Marianne is the national symbol of the Republic of France, the personification of both Liberty and Reason. Born of the 18th-century philosophical movement known as the Enlightenment, she has stood for Democracy at its best and (sometimes) its worst.
Her first appearance was on a 1789 medal honoring the storming of the Bastille, a fort located in Paris that was used as a state prison. The Storming of the Bastille on July 14, 1789 is often considered the start of the French Revolution.
During the First Republic (established by the Revolution in 1792), Marianne is portrayed peacefully in repose. But by the Reign of Terror in 1793, she is portrayed as a violent, bare-breasted figure leading revolutionaries into battle. She lost some of her fearsomeness after the Terror, but a precedent for her dual nature had been set.
After Napoleon came the Second Republic, and the tumultuous year of 1848. This time the Republic embraced both versions as needed: the bare-breasted militant wearing a Phrygian cap and a red corsage, and a more serene Marianne, whose notable features include rays of sunlight around her head–much like the Statue of Liberty, which was designed by the French sculptor Frédéric Auguste Bartholdi.
Notably, she made her first appearance on a French postage stamp in 1849.
Between the start of the Franco-Prussian War in 1870 and the Nazi occupation of France in 1940, the Third Republic made much use of Marianne as a symbol of the French nation. The version of Marianne we are familiar with today is based on the main figure in Triumph of the Republic, a sculpture created by artist Aimé-Jules Dalou in 1899 and located at the Place de la Nation in Paris.
Perhaps one of the most influential portrayals of Marianne comes from this period: sculptor-engraver Oscar Roty’s design for La Semeuse (1897), otherwise known as The Sower, from which Adolph Weinman drew inspiration for his Walking Liberty half dollar obverse design in 1916.
In 1940, the Nazi war machine occupied the seat of government in Paris, along with the northern and western regions of the country. A southern district known as Vichy France for its substitute capital in Vichy was permitted for a time to administer itself, although it was subservient to the German regime.
And like the French have done at all such times, they resisted. One of the symbols of that resistance was Marianne.
After the liberation of France by Allied forces in 1944 and into the postwar period and beyond, the French became less invested in such symbols even though Marianne continued to appear on coins and currency. She was the last personage portrayed on the French franc before the changeover to euro coinage, and her effigy has appeared on the national side of different French euros since 1999.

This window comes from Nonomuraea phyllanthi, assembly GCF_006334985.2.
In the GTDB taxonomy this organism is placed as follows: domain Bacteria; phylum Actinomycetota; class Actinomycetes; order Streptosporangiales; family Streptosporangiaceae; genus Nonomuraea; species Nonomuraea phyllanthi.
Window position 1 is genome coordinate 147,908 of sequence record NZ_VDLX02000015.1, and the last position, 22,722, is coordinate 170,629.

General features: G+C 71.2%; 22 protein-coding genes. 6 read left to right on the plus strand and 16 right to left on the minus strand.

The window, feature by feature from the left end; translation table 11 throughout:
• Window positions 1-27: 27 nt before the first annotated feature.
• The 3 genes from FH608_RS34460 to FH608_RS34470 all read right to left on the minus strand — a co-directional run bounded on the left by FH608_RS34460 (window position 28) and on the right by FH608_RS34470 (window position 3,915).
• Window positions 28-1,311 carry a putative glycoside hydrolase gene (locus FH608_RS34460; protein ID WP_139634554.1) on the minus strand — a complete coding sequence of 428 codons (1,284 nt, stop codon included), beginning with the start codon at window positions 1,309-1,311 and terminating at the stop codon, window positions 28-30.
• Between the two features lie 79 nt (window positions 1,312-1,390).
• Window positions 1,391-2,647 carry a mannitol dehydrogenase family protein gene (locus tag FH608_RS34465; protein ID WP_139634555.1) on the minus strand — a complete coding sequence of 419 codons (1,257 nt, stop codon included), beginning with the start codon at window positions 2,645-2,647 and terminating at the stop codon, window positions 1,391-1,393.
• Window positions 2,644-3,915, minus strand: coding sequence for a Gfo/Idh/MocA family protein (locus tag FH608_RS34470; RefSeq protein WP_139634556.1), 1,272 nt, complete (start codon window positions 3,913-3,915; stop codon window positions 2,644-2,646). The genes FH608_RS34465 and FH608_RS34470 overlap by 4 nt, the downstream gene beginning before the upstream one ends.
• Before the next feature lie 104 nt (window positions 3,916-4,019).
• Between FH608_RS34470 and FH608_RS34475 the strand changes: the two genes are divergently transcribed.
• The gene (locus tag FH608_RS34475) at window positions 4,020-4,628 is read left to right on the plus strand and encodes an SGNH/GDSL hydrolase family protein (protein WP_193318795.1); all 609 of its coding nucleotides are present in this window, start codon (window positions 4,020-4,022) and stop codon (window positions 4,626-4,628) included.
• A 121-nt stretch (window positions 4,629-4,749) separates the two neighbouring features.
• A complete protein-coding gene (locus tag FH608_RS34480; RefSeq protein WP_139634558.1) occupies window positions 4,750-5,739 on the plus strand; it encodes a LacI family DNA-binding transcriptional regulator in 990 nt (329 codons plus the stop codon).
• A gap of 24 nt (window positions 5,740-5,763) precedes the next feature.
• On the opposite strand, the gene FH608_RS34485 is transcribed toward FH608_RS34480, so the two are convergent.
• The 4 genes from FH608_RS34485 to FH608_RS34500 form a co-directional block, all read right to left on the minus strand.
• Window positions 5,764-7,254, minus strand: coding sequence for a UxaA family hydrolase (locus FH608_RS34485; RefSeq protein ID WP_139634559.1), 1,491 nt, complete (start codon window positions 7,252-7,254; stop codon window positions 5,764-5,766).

In 2017, the Monnaie de Paris issued a series of three gold coins (along with a silver version) depicting Marianne as a representative of Liberty. The coins came in 500-, 1,000- and 5,000-euro denominations. Earlier gold coin series had featured the Gallic rooster, La Semeuse, and Hercules.
In 2018, she illustrates Equality symbolized by the letter “E” of the word “Equality”. It turns into the equal sign which links men and women with each other. Equality of the sexes is a key driver of the Republic.
A chiseled, symmetrical portrait of Marianne looking directly yet tranquilly at the viewer takes up the majority of the obverse. As denoted by the flaps visible on either side of her face, she is wearing a Phrygian cap. The ends of a laurel wreath rest above her temples, and her long hair is depicted as flowing in a gentle wind. The word “Égalité”, presented in a cursive script, is inscribed over her collar area at the lower right of the coin. To the left of “Égalité” is a slightly stylized equal sign, and going clockwise one sees a pattern of equal signs alternating with non-descript, geometric, humanoid figures, which get smaller as one goes around and above Marianne’s head to give the illusion of depth. The entire design is surrounded by a repeating dot and dash pattern.
In small print on the left side close to the edge are the words “Monnaie de Paris”. Counterclockwise to the right of this is a cornucopia, the Monnaie de Paris mintmark. In a similar position on the opposite side is the mark of current Monnaie de Paris mint master Yves Sampo–a pentagon containing the letters AG, MP and YS. Above the pentagon is the square-within-a-square artist’s mark of coin designer Joaquin Jimenez.
The reverse design features two large hexagons staggered in placement and touching the rim of the coin. These twin hexagons are situated in such a way that their collective angles form a 24-sided polygon known as an icositetragon. Within the series of two outer hexagons is a stylized third hexagon. These hexagons stylistically symbolize the shape of France (“L’Hexagone” being one of the country’s nicknames).
Inside the space of the inner hexagon is the inscription RÉPUBLIQUE FRANÇAISE, arched in a fashion resembling an upright letter “C”. Within the arched national legend is a wreath containing a laurel branch on top and an oak branch on the bottom (recalling the obverse), also forming a “C” shape. Oriented in a single, horizontal line of text is the denomination, EURO 1000. The national inscription, the wreath, and denomination are collectively situated to represent the € EURO symbol.
The edge of the 2018 Marianne – Equality €1000 Gold Coin is smooth.
Designer Joaquin Jimenez has designed coins and medals for the Monnaie de Paris since 1986. His Starry Tree design serves as the national side of the French 1 and 2-euro circulating coins (View Designer’s Profile).
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